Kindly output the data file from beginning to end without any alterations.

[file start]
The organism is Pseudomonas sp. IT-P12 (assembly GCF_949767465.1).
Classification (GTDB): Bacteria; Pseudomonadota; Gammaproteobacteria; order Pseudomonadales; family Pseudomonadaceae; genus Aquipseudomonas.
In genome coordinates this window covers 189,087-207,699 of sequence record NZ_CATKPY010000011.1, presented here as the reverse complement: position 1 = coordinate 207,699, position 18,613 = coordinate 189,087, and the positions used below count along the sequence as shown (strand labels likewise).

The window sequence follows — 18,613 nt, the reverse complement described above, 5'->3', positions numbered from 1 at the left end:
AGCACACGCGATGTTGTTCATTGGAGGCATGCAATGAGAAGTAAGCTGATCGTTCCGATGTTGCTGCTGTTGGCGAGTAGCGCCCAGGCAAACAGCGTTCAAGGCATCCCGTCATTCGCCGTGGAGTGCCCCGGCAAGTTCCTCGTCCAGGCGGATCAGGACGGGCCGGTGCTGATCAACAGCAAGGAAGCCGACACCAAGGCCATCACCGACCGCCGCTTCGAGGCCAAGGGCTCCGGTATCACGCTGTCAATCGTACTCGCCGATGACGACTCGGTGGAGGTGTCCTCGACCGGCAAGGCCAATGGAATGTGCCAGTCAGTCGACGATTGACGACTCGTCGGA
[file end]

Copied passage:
The organism is Pseudomonas sp. IT-P12 (assembly GCF_949767465.1).
Classification (GTDB): Bacteria; Pseudomonadota; Gammaproteobacteria; order Pseudomonadales; family Pseudomonadaceae; genus Aquipseudomonas.
In genome coordinates this window covers 189,087-207,699 of sequence record NZ_CATKPY010000011.1, presented here as the reverse complement: position 1 = coordinate 207,699, position 18,613 = coordinate 189,087, and the positions used below count along the sequence as shown (strand labels likewise).

The window sequence follows — 18,613 nt, the reverse complement described above, 5'->3', positions numbered from 1 at the left end:
AGCACACGCGATGTTGTTCATTGGAGGCATGCAATGAGAAGTAAGCTGATCGTTCCGATGTTGCTGCTGTTGGCGAGTAGCGCCCAGGCAAACAGCGTTCAAGGCATCCCGTCATTCGCCGTGGAGTGCCCCGGCAAGTTCCTCGTCCAGGCGGATCAGGACGGGCCGGTGCTGATCAACAGCAAGGAAGCCGACACCAAGGCCATCACCGACCGCCGCTTCGAGGCCAAGGGCTCCGGTATCACGCTGTCAATCGTACTCGCCGATGACGACTCGGTGGAGGTGTCCTCGACCGGCAAGGCCAATGGAATGTGCCAGTCAGTCGACGATTGACGACTCGTCGGA